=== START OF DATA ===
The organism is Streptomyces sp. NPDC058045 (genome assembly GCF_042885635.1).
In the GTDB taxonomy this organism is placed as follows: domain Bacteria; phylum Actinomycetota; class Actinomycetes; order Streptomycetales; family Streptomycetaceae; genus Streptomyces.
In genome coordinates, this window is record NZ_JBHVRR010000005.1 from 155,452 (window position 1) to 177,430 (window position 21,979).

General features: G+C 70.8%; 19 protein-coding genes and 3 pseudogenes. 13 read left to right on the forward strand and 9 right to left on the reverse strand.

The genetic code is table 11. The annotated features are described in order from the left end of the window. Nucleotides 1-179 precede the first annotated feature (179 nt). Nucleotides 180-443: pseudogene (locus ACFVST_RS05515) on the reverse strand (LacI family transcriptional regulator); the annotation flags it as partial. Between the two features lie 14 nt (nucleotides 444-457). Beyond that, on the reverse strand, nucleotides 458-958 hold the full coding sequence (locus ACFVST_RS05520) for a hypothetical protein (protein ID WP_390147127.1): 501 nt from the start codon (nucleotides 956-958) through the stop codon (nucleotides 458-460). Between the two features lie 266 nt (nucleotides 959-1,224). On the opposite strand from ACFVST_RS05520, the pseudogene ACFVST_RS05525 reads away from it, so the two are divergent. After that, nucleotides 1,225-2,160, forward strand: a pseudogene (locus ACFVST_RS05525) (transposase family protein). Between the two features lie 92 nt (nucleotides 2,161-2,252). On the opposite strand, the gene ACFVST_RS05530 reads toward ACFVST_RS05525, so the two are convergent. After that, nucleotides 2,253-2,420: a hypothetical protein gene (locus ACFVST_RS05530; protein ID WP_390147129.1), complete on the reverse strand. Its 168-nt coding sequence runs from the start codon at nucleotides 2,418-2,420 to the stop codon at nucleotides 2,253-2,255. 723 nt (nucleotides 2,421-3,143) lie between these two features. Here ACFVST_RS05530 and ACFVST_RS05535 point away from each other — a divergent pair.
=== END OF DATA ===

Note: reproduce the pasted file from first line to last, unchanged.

The organism is Streptomyces sp. NPDC058045 (genome assembly GCF_042885635.1).
In the GTDB taxonomy this organism is placed as follows: domain Bacteria; phylum Actinomycetota; class Actinomycetes; order Streptomycetales; family Streptomycetaceae; genus Streptomyces.
In genome coordinates, this window is record NZ_JBHVRR010000005.1 from 155,452 (window position 1) to 177,430 (window position 21,979).

General features: G+C 70.8%; 19 protein-coding genes and 3 pseudogenes. 13 read left to right on the forward strand and 9 right to left on the reverse strand.

The genetic code is table 11. The annotated features are described in order from the left end of the window. Nucleotides 1-179 precede the first annotated feature (179 nt). Nucleotides 180-443: pseudogene (locus ACFVST_RS05515) on the reverse strand (LacI family transcriptional regulator); the annotation flags it as partial. Between the two features lie 14 nt (nucleotides 444-457). Beyond that, on the reverse strand, nucleotides 458-958 hold the full coding sequence (locus ACFVST_RS05520) for a hypothetical protein (protein ID WP_390147127.1): 501 nt from the start codon (nucleotides 956-958) through the stop codon (nucleotides 458-460). Between the two features lie 266 nt (nucleotides 959-1,224). On the opposite strand from ACFVST_RS05520, the pseudogene ACFVST_RS05525 reads away from it, so the two are divergent. After that, nucleotides 1,225-2,160, forward strand: a pseudogene (locus ACFVST_RS05525) (transposase family protein). Between the two features lie 92 nt (nucleotides 2,161-2,252). On the opposite strand, the gene ACFVST_RS05530 reads toward ACFVST_RS05525, so the two are convergent. After that, nucleotides 2,253-2,420: a hypothetical protein gene (locus ACFVST_RS05530; protein ID WP_390147129.1), complete on the reverse strand. Its 168-nt coding sequence runs from the start codon at nucleotides 2,418-2,420 to the stop codon at nucleotides 2,253-2,255. 723 nt (nucleotides 2,421-3,143) lie between these two features. Here ACFVST_RS05530 and ACFVST_RS05535 point away from each other — a divergent pair.